ENTHUSIASTICUS: Undoubtedly all those matters which aid the accurate diagnosis of disease.
SOCRATES: A strong part of which is this experiential aspect?
SOCRATES: Perhaps then, the young pick up the experiential art of diagnosis from their teachers and mistakenly hope to apply the same approach to treatment, which as you have explained would lead to bad habits.
ENTHUSIASTICUS: I shall have to think about that.
SOCRATES: Tell me, do you yourself apply the fruits of your labours?
ENTHUSIASTICUS: Unfortunately not. I am so busy applying this new methodology to the appraisal of medical practice that I no longer have time to see patients myself.
SOCRATES: I sympathise. I spend so much time in critical philosophy of an abstract nature that practical application of it has become impossible. I must warn you though that your colleagues, like mine, might not always appreciate your good intentions.
Even now my detractors are planning to put me on trial for subversive thought. You must see that if you yourself are not constantly versed in the infinite variables of patient presentation and response to treatment, and dealing with them every day, you will be prey to criticism from those who do.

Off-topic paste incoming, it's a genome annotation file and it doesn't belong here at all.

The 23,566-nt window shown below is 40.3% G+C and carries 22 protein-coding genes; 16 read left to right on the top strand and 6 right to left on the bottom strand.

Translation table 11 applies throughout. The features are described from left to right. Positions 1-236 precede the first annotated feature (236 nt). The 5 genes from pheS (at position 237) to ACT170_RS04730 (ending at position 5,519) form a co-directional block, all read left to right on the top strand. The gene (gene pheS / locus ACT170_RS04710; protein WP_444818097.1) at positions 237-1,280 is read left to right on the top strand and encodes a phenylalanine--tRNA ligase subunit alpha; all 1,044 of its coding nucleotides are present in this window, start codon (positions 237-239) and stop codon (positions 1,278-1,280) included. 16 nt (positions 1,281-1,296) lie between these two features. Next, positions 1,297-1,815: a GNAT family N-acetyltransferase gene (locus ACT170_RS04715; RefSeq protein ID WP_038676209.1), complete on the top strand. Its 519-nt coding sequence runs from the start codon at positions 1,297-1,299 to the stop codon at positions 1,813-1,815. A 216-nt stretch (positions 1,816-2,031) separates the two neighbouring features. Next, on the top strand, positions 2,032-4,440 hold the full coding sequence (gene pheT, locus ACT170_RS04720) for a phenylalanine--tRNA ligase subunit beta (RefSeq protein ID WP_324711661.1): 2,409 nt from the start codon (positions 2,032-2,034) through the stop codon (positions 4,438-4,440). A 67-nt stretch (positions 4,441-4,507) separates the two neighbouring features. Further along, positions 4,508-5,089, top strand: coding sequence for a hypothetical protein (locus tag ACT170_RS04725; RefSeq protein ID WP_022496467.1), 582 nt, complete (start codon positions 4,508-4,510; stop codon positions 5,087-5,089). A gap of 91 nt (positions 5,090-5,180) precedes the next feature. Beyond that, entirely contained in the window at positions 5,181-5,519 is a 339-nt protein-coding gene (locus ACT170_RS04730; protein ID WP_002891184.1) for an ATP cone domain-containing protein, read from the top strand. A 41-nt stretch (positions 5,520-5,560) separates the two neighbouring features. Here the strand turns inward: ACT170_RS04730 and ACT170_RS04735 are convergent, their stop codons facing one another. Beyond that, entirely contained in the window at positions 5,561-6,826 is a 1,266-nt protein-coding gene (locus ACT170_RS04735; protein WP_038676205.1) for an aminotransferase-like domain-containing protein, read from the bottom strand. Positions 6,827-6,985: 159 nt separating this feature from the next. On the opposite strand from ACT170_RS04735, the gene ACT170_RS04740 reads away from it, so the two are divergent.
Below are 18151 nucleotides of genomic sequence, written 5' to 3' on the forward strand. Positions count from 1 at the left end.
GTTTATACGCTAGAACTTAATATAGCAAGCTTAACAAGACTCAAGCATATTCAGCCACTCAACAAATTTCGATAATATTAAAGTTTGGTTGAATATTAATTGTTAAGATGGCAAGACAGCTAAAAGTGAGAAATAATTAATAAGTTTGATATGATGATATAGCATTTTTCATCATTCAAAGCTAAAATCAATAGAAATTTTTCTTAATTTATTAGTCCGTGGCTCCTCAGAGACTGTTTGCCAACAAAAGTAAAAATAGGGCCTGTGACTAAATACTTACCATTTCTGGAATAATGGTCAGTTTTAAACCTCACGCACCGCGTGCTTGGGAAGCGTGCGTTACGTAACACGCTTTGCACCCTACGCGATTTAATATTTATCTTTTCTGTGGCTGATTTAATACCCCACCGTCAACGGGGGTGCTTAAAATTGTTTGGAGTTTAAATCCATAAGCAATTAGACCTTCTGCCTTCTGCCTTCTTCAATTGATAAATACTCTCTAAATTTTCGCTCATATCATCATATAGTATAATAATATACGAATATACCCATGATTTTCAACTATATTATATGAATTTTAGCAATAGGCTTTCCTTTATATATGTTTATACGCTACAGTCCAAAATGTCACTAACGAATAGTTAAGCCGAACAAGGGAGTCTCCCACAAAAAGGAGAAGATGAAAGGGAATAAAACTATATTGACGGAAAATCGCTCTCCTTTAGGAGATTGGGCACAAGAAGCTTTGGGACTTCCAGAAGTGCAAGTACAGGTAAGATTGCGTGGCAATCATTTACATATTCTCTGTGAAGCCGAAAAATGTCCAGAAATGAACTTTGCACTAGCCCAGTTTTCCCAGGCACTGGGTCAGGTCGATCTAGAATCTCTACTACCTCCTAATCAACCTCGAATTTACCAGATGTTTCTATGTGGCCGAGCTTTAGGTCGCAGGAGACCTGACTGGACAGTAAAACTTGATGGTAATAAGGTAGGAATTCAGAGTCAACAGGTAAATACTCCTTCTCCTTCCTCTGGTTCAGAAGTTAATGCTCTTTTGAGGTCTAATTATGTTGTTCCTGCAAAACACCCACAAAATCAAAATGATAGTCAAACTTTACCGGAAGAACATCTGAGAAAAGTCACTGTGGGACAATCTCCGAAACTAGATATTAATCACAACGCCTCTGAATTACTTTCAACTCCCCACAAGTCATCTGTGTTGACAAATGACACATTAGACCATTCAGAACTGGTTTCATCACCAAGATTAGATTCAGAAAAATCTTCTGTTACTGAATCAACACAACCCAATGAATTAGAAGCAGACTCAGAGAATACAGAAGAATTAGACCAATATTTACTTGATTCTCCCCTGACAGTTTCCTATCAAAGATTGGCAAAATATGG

ENTHUSIASTICUS: I have recently become aware of that and I am unsure how to deal with it. The matter is particularly acute because the cause of evidence based medicine has been taken up by those who now manage our medical practice.
SOCRATES: What is their interest?
ENTHUSIASTICUS: They are particularly anxious to get value for money and wish to be sure that doctors' actions are effective and worth paying for.
SOCRATES: So there must be a large number of doctors practising cost ineffective medicine for such a grand scheme to be enacted.
ENTHUSIASTICUS: I guess so.
SOCRATES: Those are words I would never have expected to hear pass your lips. That aside, however, are you sure that the motives of the managers are as pure and intellectual as you imagine?
ENTHUSIASTICUS: How could it be otherwise?
SOCRATES: Is it not a manager's job to ensure that health care is delivered in the most cost effective way possible? And do not all politicians exhort purchasers to get the best bargain?
SOCRATES: Then what do they perceive as the main barrier to their purpose?
ENTHUSIASTICUS: Lack of evidence as to what is really effective.
SOCRATES: It would be nice, Enthusiasticus my gullible friend, if it were really so, but I doubt it. The main barrier they perceive is an anarchic medical profession spending their money in a profligate and unnecessary manner. They see your beloved evidence based medicine as a means to shackle the doctors and bend them to their will. That, I am certain, is why they are so enthusiastic about it. Beware, Enthusiasticus, that you are not used as a dupe in a political game of health economics. Remember, hemlock may be down the line.